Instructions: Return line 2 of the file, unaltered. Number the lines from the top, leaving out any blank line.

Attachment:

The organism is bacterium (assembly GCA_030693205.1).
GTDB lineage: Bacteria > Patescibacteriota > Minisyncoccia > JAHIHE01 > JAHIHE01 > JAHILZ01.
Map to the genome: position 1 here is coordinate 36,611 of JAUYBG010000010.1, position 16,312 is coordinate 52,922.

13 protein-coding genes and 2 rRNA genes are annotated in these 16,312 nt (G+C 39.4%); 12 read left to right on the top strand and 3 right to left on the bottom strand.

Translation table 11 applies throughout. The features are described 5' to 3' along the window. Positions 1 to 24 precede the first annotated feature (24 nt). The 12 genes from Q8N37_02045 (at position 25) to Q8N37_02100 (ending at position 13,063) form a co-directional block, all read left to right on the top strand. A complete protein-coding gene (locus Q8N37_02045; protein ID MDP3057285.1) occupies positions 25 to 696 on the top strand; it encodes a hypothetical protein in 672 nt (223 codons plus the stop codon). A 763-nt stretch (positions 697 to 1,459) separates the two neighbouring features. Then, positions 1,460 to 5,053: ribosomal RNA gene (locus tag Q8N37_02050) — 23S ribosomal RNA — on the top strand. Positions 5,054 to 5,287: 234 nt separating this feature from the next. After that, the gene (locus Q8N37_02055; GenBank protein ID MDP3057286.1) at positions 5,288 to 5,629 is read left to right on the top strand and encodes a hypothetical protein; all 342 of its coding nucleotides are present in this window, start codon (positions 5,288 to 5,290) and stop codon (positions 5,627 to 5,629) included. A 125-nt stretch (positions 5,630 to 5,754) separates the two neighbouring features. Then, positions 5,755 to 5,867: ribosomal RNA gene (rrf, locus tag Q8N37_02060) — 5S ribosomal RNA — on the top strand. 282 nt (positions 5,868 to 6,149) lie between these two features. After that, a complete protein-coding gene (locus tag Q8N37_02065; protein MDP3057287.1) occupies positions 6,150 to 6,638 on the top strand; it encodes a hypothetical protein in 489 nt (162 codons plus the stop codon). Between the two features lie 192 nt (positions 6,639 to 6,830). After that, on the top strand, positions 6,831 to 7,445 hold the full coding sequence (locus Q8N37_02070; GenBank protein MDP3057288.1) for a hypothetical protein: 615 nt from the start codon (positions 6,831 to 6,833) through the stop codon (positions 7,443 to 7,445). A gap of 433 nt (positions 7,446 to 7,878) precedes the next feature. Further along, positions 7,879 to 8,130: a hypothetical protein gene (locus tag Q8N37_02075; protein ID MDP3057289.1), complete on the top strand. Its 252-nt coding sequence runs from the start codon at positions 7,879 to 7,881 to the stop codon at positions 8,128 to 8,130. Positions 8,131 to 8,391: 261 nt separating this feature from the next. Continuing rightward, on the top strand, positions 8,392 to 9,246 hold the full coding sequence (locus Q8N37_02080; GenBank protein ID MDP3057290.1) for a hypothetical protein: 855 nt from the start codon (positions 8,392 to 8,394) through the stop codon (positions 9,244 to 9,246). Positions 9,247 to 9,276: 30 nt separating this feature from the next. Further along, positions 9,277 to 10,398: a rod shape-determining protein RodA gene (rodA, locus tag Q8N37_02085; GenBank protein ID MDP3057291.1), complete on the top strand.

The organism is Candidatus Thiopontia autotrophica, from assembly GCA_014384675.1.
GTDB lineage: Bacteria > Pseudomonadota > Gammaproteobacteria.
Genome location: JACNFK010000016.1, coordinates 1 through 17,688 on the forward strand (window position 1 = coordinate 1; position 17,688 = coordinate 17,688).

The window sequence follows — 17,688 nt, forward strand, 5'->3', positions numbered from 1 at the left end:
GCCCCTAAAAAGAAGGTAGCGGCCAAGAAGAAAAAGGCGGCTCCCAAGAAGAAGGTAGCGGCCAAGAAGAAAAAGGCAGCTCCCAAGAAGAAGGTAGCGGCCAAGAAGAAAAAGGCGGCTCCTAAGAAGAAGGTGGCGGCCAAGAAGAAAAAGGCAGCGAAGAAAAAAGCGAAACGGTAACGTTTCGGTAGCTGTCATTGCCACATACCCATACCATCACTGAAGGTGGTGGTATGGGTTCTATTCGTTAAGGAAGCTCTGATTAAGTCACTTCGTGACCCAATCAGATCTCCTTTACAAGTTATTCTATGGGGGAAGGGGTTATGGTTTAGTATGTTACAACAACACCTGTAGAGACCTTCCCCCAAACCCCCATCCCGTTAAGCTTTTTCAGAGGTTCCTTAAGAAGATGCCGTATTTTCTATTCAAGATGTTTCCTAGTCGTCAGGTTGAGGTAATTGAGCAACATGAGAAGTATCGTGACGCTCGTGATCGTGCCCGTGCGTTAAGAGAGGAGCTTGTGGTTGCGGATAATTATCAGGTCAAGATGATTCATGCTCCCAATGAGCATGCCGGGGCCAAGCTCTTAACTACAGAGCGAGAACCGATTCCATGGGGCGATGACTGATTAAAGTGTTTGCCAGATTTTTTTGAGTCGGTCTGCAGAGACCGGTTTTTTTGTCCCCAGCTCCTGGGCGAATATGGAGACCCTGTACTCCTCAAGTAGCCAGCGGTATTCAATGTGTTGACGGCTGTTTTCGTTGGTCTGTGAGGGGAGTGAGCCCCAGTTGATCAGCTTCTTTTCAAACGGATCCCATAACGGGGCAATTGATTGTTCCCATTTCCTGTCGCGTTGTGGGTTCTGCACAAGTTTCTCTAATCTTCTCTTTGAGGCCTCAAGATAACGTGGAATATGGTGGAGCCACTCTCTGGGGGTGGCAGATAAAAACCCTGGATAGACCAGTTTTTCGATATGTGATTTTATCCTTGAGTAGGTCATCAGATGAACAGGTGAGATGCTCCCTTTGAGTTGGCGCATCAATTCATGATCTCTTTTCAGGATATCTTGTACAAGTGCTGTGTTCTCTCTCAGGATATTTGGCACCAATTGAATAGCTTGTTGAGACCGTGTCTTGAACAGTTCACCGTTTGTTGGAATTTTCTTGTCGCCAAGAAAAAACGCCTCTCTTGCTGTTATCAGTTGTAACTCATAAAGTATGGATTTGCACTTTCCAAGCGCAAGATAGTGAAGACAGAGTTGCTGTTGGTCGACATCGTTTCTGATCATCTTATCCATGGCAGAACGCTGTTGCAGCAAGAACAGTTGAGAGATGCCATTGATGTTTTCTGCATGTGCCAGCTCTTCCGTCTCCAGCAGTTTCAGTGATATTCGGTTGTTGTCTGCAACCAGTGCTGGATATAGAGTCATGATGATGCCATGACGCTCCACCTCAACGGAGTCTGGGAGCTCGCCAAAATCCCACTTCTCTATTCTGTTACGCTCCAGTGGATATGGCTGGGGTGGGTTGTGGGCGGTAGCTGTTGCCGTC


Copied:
GTDB lineage: Bacteria > Patescibacteriota > Minisyncoccia > JAHIHE01 > JAHIHE01 > JAHILZ01.